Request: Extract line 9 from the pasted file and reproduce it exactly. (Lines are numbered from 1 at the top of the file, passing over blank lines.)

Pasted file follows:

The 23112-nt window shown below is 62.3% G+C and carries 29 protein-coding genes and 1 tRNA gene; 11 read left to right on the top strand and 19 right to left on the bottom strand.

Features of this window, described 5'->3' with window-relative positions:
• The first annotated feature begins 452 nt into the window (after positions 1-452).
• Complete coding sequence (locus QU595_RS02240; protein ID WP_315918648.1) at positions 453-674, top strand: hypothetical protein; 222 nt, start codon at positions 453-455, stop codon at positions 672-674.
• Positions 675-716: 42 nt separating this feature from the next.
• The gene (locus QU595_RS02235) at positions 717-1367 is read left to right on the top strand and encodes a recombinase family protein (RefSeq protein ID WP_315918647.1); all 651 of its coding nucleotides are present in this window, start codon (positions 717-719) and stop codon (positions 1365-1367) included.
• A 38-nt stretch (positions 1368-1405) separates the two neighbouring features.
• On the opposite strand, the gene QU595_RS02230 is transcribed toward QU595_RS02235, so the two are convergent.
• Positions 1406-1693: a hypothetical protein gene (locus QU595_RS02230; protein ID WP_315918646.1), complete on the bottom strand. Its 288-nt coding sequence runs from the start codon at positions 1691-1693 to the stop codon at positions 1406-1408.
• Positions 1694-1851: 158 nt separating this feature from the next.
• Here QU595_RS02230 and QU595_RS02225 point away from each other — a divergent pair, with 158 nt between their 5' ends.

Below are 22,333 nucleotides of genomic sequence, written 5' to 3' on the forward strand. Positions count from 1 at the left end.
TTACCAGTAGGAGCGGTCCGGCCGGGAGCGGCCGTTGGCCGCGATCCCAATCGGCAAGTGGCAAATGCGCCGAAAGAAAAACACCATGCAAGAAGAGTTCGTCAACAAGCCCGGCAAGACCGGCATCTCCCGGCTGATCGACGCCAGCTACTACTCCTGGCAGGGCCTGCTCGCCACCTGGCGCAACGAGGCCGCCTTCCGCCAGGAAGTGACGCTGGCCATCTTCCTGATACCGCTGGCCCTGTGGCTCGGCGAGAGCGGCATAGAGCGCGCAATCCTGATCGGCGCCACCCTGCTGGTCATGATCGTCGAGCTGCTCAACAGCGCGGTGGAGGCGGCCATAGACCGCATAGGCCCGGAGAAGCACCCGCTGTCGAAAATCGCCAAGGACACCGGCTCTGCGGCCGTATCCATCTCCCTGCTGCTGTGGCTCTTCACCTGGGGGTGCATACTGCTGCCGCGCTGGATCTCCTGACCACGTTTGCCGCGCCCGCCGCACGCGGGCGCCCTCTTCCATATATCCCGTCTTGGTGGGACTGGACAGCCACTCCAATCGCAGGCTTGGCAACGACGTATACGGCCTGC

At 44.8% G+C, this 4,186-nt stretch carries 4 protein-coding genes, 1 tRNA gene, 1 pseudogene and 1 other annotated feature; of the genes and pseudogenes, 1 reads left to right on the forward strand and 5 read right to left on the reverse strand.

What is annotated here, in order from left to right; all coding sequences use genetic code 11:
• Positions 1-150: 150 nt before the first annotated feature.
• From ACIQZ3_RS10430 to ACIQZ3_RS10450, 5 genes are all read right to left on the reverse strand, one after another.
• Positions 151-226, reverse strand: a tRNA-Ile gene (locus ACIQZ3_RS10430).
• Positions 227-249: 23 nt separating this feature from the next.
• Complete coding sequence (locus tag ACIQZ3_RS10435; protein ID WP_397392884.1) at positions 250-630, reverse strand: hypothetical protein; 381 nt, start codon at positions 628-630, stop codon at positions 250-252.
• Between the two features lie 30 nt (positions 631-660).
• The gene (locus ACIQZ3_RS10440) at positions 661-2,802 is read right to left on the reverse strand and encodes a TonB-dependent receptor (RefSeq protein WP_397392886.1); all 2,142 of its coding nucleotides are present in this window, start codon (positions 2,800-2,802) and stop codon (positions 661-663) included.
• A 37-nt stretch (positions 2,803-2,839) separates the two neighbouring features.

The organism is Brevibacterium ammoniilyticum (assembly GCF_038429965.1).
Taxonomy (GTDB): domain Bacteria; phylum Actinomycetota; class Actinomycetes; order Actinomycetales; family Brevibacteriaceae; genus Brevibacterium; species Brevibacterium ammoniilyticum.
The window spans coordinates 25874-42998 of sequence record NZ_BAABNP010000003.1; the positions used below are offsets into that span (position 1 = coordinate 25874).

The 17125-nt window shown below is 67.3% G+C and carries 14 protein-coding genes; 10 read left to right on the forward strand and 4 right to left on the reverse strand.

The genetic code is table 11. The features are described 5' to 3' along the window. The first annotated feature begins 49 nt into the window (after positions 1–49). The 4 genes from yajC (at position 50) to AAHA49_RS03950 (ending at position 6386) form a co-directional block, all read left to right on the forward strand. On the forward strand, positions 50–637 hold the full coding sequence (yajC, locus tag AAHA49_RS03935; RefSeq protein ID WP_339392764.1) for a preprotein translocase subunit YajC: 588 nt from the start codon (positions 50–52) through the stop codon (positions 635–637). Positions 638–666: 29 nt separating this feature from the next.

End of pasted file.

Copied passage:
• Positions 1406-1693: a hypothetical protein gene (locus QU595_RS02230; protein ID WP_315918646.1), complete on the bottom strand. Its 288-nt coding sequence runs from the start codon at positions 1691-1693 to the stop codon at positions 1406-1408.